Moving to Mexico City in the mid 1990s, was no big deal to a lifelong expatriate like Annie. But she did have to admit that there was one thing she'd miss terribly, her beloved PBS.
US-based friends said, what about DIRECTV?
DIRECTV? In Mexico City, Mexico? She'd already learned of those who'd say, "Oh you're moving to New Mexico." No darling, she'd respond trying not to roll her eyes like a teen-aged girl, Old Mexico.
Her husband Ken was told by a US based salesman at the local USA Radio Shack, "Yes, you could get DIRECTV in Mexico, but it isn't exactly legal. All you'd need is a slightly bigger satellite dish." Helpful salesman that he was, he sold Ken the slightly bigger satellite dish.
The how-to-do-it information was surprisingly supplied by the American DIRECTV representatives. When Ken called from Mexico City the representative clearly had zero issue with this being "not exactly legal". So it came to pass that Annie paid for DIRECTV in the USA and received the programming in Mexico City.
It worked wonderfully--that is until the late 1990s when The War Between Local and Network Broadcasters happened.
The War began as wars often do, over power and money. The local affiliates of ABC, CBS and NBC went to battle with the networks of ABC, CBS and NBC over the availability of the network programming on DIRECTV. The local affiliates believed that they would lose local advertising revenue if people watched the national feed of the networks' programs on DIRECTV, so DIRECTV was cut off the network programming.
Alas, Ken could no longer get his weekly tearjerker fix of Thursday night's ER; Annie went cold turkey ending her addiction to X-Files. Would Mulder ever learn what happened to his sister?
By now the internet offered other ways, albeit a very slow and often crashing dial-up internet in Mexico City, but this was a woman on a mission. Searching her network in Mexico City, Annie found a secondhand satellite dish for sale.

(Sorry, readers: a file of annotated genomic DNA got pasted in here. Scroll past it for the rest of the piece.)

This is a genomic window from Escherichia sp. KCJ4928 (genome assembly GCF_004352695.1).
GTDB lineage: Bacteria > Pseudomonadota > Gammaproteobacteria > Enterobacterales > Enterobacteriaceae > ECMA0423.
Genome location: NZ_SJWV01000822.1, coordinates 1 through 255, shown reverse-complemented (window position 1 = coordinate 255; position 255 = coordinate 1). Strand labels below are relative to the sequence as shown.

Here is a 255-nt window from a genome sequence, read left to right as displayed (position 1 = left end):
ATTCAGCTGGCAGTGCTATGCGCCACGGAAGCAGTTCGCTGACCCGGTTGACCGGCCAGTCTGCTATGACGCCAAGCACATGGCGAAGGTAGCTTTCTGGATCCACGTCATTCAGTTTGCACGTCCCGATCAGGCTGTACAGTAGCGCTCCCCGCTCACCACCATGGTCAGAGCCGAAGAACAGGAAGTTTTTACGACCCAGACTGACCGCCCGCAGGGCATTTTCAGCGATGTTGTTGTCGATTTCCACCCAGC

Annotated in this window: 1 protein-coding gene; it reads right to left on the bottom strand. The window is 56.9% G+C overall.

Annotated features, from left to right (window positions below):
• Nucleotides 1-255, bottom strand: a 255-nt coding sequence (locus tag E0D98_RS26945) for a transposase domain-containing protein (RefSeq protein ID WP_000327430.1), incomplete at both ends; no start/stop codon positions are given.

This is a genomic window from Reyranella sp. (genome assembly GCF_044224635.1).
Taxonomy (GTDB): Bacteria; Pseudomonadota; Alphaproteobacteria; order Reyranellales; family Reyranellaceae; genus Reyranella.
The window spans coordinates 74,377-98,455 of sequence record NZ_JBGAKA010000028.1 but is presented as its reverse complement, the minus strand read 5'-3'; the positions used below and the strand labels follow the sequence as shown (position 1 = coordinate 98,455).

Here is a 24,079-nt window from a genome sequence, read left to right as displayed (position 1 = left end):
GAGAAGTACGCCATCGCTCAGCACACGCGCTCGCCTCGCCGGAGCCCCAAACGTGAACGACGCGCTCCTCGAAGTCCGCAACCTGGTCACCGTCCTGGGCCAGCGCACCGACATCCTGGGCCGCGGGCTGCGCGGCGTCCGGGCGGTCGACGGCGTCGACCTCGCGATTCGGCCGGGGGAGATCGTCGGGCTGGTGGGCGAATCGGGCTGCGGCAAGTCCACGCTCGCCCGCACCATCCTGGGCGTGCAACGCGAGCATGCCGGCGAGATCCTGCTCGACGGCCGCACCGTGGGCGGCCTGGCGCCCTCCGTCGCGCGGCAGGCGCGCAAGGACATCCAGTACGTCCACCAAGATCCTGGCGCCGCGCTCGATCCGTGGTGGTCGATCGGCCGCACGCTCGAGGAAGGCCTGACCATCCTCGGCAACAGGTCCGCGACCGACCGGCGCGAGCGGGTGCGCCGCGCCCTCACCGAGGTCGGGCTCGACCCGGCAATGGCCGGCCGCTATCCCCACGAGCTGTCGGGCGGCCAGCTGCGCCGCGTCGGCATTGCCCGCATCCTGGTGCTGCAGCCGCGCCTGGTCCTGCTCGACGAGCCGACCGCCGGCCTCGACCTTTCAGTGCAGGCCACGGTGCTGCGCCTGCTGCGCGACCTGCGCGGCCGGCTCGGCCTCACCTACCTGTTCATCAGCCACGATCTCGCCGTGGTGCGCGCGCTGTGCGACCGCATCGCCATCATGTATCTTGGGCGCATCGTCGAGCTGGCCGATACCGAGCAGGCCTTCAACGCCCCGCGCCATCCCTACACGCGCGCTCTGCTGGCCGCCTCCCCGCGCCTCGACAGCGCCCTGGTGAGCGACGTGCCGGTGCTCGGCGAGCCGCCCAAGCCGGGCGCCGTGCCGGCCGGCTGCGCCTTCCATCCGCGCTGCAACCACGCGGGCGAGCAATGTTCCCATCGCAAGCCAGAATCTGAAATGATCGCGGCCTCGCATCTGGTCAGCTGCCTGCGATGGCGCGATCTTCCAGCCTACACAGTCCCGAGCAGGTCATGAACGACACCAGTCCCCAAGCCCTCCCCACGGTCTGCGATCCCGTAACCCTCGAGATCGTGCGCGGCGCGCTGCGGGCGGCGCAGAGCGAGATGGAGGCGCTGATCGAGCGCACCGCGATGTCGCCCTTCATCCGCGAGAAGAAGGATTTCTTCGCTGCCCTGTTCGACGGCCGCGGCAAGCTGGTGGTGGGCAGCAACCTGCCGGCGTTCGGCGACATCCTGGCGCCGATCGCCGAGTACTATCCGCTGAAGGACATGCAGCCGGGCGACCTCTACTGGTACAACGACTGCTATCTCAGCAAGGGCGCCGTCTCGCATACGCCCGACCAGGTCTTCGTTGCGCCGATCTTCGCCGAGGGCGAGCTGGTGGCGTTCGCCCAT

But how would she get the programming?
The seller of the dish helpfully offered, "Oh, that's no problem. Just call Pedro."
So Annie did. Pedro the Parabolic Pirate advised her that yes, he could supply her with satellite programming--but that he could also get her a DIRECTV card to work on her current system. Really, she skeptically asked? Really?
The couple's addiction to USA TV would cost about US$1000 at the start, but would allow them to use their current DIRECTV dish. Annie paid Pedro and crossed her fingers.
So it came to pass that the card arrived to replace her defunct DIRECTV card--and what a card it was. The usual blue card that slipped into the box had been rigged with additional wires soldered on the outside of the slot, looking like it had been created by Dr. Frankenstein. But it worked. The happy couple once again hunkered down to watch US programming.
Then one day the card stopped working as did all of Pedro's pirated cards. According to a Los Angeles Times news story, DIRECTV was making a big drive to once and for all--especially before the 2001 Super Bowl--block all of the pirated cards worldwide.
But the ingenuity of humans is not just legendary, and Pedro and others of his ilk found another way around the problem. For yet another $300 Pedro would import new pirated cards from another land where people were not exactly legally allowed to buy US DIRECTV, the land of Canada.
How NAFTA in spirit, if not exactly by the letter of the law (depending on whose law you followed).
Ken Burns Jazz series was viewable, as Pedro the Parabolic Pirate had come through once again.